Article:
Based on thousands of pages of typed and handwritten notes, journal entries, letters, and story sketches, The Exegesis of Philip K. Dick is the magnificent and imaginative final work of an author who dedicated his life to questioning the nature of reality and perception, the malleability of space and time, and the relationship between the human and the divine. Edited and introduced by Pamela Jackson and Jonathan Lethem, this is the definitive presentation of Dick’s brilliant, and epic, work.
"Fascinating Journals of a Garage Philosopher"
From America's most inventive novelist, Jonathan Lethem, comes this compelling and compulsive riff on the classic detective novel. Lionel Essrog is Brooklyn's very own Human Freakshow, an orphan whose Tourettic impulses drive him to bark, count, and rip apart language in startling and original ways. Together with three veterans of the St. Vincent's Home for Boys, he works for small-time mobster Frank Minna's limo service cum detective agency. Life without Frank, the charismatic King of Brooklyn, would be unimaginable.
"You're Not the Only Freak Show in Town!"
Handsome, impeccably tuxedoed Bruno Alexander travels the world winning large sums of money from amateur "whales" who think they can challenge his peerless acumen at backgammon. Fronted by his pasty, vampiric manager, Edgar Falk, Bruno arrives in Berlin after a troubling run of bad luck in Singapore. Perhaps it was the chance encounter with his crass childhood acquaintance Keith Stolarsky and his smoldering girlfriend, Tira Harpaz. Or perhaps it was the emergence of a blot that distorts his vision so he has to look at the board sideways.
"Ten hours of my life I will never get back"
Gumshoe Conrad Metcalf has problems - not the least of which are the rabbit in his waiting room and the trigger-happy kangaroo on his tail. Near-future Oakland is an ominous place where evolved animals function as members of society, the police monitor citizens by their karma levels, and mind-numbing drugs such as Forgettol and Acceptol are all the rage. In this brave new world, Metcalf has been shadowing the wife of an affluent doctor, perhaps falling a little in love with her at the same time.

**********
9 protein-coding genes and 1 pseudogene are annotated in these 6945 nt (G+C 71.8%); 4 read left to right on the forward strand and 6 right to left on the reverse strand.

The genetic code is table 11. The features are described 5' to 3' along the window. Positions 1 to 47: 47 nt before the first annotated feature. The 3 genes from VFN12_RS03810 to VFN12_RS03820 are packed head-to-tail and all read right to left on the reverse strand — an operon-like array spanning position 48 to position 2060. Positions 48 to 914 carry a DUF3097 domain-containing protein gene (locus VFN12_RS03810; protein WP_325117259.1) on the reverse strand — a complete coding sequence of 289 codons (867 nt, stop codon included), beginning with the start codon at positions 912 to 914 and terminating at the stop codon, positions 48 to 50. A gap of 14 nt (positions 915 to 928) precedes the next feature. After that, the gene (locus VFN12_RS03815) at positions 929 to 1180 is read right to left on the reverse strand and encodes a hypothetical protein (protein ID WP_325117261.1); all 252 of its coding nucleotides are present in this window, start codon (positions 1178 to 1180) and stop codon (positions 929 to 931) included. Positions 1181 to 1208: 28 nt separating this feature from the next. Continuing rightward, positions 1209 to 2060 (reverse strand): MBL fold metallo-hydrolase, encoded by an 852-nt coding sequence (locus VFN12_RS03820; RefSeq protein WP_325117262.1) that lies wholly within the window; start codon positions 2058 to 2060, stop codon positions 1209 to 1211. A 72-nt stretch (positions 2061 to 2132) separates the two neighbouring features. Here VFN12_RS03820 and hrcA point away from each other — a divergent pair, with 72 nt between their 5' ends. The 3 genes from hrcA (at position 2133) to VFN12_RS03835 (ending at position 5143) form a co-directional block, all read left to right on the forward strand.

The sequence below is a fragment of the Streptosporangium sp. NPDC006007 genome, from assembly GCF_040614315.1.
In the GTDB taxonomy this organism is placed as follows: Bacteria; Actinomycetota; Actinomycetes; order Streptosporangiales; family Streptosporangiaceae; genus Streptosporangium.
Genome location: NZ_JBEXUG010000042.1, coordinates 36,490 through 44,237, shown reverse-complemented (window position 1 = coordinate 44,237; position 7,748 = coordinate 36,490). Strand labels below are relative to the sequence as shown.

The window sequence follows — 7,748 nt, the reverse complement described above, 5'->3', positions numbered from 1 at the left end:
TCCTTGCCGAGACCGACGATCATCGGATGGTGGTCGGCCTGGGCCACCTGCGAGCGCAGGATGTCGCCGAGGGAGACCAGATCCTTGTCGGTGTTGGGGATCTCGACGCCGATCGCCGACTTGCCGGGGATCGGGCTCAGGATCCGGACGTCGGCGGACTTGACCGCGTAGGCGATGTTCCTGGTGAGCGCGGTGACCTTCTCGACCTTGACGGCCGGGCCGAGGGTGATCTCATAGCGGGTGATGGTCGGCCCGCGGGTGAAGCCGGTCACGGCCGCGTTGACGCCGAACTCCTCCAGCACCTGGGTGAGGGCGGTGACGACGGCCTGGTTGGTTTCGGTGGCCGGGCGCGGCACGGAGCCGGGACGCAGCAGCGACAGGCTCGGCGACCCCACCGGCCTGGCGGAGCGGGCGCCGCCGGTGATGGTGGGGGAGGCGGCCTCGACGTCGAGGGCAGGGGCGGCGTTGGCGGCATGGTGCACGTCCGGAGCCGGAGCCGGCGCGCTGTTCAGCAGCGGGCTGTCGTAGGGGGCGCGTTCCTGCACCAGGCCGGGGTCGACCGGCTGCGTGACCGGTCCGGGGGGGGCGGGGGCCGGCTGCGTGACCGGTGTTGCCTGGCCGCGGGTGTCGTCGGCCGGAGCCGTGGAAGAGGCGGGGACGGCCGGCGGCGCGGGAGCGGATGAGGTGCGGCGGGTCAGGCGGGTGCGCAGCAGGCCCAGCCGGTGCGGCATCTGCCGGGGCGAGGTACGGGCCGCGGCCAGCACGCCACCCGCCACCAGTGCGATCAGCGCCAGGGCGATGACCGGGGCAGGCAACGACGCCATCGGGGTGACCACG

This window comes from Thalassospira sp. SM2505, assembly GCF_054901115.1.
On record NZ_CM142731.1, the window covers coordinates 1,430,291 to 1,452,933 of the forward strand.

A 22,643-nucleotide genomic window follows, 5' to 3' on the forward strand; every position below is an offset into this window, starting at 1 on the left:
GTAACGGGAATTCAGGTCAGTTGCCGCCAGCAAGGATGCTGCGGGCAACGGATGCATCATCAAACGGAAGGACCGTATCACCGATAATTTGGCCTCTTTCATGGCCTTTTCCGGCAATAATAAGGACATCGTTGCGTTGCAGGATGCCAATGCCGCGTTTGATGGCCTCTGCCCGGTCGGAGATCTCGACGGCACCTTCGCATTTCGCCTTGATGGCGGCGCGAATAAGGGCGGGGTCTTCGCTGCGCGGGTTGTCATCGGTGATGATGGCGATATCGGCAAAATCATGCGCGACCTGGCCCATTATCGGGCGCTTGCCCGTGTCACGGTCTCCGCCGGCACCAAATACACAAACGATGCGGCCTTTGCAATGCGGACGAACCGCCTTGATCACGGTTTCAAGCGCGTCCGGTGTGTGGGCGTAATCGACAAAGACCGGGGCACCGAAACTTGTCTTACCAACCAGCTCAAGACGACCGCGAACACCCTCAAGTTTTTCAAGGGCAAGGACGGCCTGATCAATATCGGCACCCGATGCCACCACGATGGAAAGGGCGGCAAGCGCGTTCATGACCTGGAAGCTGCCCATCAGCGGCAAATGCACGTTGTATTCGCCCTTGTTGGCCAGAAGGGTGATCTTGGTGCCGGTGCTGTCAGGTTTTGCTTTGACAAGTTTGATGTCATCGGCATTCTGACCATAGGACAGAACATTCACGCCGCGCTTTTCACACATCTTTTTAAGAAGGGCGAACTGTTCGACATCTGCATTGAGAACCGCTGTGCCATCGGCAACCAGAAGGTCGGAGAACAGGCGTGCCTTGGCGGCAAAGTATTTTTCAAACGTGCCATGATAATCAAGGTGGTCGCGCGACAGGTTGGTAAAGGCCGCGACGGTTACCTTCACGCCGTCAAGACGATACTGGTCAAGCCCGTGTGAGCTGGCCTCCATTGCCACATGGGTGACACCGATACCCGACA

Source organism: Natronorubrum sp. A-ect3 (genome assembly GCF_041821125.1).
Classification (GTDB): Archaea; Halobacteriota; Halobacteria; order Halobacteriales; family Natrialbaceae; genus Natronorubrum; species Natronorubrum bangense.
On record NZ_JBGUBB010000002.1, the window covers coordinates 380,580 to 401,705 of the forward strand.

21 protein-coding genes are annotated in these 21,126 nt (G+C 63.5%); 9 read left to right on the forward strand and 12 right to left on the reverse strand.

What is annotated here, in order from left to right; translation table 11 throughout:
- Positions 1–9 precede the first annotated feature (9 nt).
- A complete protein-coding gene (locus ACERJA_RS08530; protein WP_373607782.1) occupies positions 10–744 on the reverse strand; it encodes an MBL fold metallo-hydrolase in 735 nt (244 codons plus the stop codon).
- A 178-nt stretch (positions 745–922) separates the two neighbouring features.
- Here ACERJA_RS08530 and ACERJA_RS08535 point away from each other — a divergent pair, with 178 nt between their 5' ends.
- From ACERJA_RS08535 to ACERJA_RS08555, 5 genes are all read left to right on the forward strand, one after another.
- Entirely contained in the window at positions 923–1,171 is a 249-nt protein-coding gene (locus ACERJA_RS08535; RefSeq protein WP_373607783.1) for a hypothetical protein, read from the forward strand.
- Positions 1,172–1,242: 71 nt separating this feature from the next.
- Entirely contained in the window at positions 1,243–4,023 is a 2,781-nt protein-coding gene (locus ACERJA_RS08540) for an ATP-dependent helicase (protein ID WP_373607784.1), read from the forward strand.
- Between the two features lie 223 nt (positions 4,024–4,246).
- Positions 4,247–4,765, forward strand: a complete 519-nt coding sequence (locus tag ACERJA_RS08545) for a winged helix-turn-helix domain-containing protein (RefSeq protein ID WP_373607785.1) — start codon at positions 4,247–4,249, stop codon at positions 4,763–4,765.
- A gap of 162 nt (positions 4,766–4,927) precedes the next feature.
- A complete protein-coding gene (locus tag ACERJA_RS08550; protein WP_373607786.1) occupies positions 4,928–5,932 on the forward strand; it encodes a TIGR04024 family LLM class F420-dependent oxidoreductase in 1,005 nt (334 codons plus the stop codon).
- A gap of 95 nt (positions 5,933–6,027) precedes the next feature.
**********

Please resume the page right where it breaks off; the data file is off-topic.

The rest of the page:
"SF SLAMS into a hard-boiled, noir pulp!"
From silly chuckles to rueful ironic glee to deep cosmic laughter, this new volume of humorous tales samples the best of recent seasons of the popular public radio series Selected Shorts.
"Smiling more than laughing"
This is the story of two boys, Dylan Ebdus and Mingus Rude. They are friends and neighbors, but because Dylan is white and Mingus is black, their friendship is not simple. This is the story of their Brooklyn neighborhood, which is almost exclusively black despite the first whispers of something that will become known as "gentrification."
"A smorgasbord of language"
At the center of Jonathan Lethem’s superb new novel stand two extraordinary women. Rose Zimmer, the aptly nicknamed Red Queen of Sunnyside, Queens, is an unreconstructed Communist and mercurial tyrant who terrorizes her neighborhood and her family with the ferocity of her personality and the absolutism of her beliefs. Her brilliant and willful daughter, Miriam, is equally passionate in her activism, but flees Rose’s suffocating influence and embraces the Age of Aquarius counterculture of Greenwich Village. Both women cast spells that entrance or enchain the men in their lives....
"Not for me"
And in "Forever, Said the Duck," stored computer personalities scheme to break free of their owners. In these and other stories in this striking collection, Jonathan Lethem, author of The Fortress of Solitude and Motherless Brooklyn, draws the reader ever more deeply into his strange, unforgettable world - a trip from which there may be no easy return.
Philip is in love with Alice. As the novel opens, he is beginning to lose her. Not to another man, as he fears, but to, literally, nothing. Alice is a physicist, and a team at the University where both she and Philip work has created a hole, a vacuum, a doorway of nothingness inside the laboratory. They call it "Lack". Alice becomes obsessed with Lack, as Philip is obsessed by Alice.
In this breathtakingly imaginative audiobook - now appearing in audio for the first time - we enter the mind of an unnamed artist of prodigious talent and intelligence who is determined to correct the world's wrongs via a direct confrontation with the Almighty, no matter what the consequences. A spellbinding tale told by a memorably unreliable narrator, It Happened in Boston? places you inside a vivid world that brilliantly and surprisingly interweaves art, genius, love, madness, betrayal, God - and murder.